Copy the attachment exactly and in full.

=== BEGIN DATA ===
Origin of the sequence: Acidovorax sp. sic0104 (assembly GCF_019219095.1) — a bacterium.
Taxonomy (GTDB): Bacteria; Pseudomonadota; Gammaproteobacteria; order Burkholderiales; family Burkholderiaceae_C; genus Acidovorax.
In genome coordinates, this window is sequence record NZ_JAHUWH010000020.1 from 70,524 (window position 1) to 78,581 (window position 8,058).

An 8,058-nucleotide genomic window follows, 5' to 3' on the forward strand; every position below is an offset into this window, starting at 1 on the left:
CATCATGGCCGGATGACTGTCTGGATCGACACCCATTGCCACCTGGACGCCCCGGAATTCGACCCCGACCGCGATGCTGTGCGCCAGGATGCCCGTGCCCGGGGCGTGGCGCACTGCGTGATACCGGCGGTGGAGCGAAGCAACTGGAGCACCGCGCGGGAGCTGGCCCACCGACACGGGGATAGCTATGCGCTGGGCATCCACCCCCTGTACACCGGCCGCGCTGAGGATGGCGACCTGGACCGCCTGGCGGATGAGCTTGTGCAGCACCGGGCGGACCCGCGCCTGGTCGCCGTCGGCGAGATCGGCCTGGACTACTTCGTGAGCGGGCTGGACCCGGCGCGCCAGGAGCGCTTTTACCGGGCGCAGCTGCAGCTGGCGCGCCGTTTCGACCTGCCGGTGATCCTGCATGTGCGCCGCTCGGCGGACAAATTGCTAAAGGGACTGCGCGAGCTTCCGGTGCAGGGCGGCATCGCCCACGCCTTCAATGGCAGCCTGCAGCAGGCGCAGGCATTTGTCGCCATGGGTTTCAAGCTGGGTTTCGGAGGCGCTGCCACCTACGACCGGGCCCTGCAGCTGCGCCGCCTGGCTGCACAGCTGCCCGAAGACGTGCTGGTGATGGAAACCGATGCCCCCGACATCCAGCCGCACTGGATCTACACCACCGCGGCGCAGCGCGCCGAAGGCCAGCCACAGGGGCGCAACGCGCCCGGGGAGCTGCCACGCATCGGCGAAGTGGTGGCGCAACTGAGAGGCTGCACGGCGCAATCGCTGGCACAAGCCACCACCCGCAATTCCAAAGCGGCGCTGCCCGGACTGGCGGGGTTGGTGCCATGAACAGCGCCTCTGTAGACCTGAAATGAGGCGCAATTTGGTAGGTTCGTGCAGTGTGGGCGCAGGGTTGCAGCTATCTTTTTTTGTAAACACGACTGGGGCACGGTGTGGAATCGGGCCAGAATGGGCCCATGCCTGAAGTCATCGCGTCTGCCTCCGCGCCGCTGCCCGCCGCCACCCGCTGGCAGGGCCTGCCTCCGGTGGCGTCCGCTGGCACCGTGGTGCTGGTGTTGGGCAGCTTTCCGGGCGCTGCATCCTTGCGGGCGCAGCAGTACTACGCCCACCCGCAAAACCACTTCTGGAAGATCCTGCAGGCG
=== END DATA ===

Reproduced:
Origin of the sequence: Acidovorax sp. sic0104 (assembly GCF_019219095.1) — a bacterium.
Taxonomy (GTDB): Bacteria; Pseudomonadota; Gammaproteobacteria; order Burkholderiales; family Burkholderiaceae_C; genus Acidovorax.
In genome coordinates, this window is sequence record NZ_JAHUWH010000020.1 from 70,524 (window position 1) to 78,581 (window position 8,058).

An 8,058-nucleotide genomic window follows, 5' to 3' on the forward strand; every position below is an offset into this window, starting at 1 on the left:
CATCATGGCCGGATGACTGTCTGGATCGACACCCATTGCCACCTGGACGCCCCGGAATTCGACCCCGACCGCGATGCTGTGCGCCAGGATGCCCGTGCCCGGGGCGTGGCGCACTGCGTGATACCGGCGGTGGAGCGAAGCAACTGGAGCACCGCGCGGGAGCTGGCCCACCGACACGGGGATAGCTATGCGCTGGGCATCCACCCCCTGTACACCGGCCGCGCTGAGGATGGCGACCTGGACCGCCTGGCGGATGAGCTTGTGCAGCACCGGGCGGACCCGCGCCTGGTCGCCGTCGGCGAGATCGGCCTGGACTACTTCGTGAGCGGGCTGGACCCGGCGCGCCAGGAGCGCTTTTACCGGGCGCAGCTGCAGCTGGCGCGCCGTTTCGACCTGCCGGTGATCCTGCATGTGCGCCGCTCGGCGGACAAATTGCTAAAGGGACTGCGCGAGCTTCCGGTGCAGGGCGGCATCGCCCACGCCTTCAATGGCAGCCTGCAGCAGGCGCAGGCATTTGTCGCCATGGGTTTCAAGCTGGGTTTCGGAGGCGCTGCCACCTACGACCGGGCCCTGCAGCTGCGCCGCCTGGCTGCACAGCTGCCCGAAGACGTGCTGGTGATGGAAACCGATGCCCCCGACATCCAGCCGCACTGGATCTACACCACCGCGGCGCAGCGCGCCGAAGGCCAGCCACAGGGGCGCAACGCGCCCGGGGAGCTGCCACGCATCGGCGAAGTGGTGGCGCAACTGAGAGGCTGCACGGCGCAATCGCTGGCACAAGCCACCACCCGCAATTCCAAAGCGGCGCTGCCCGGACTGGCGGGGTTGGTGCCATGAACAGCGCCTCTGTAGACCTGAAATGAGGCGCAATTTGGTAGGTTCGTGCAGTGTGGGCGCAGGGTTGCAGCTATCTTTTTTTGTAAACACGACTGGGGCACGGTGTGGAATCGGGCCAGAATGGGCCCATGCCTGAAGTCATCGCGTCTGCCTCCGCGCCGCTGCCCGCCGCCACCCGCTGGCAGGGCCTGCCTCCGGTGGCGTCCGCTGGCACCGTGGTGCTGGTGTTGGGCAGCTTTCCGGGCGCTGCATCCTTGCGGGCGCAGCAGTACTACGCCCACCCGCAAAACCACTTCTGGAAGATCCTGCAGGCG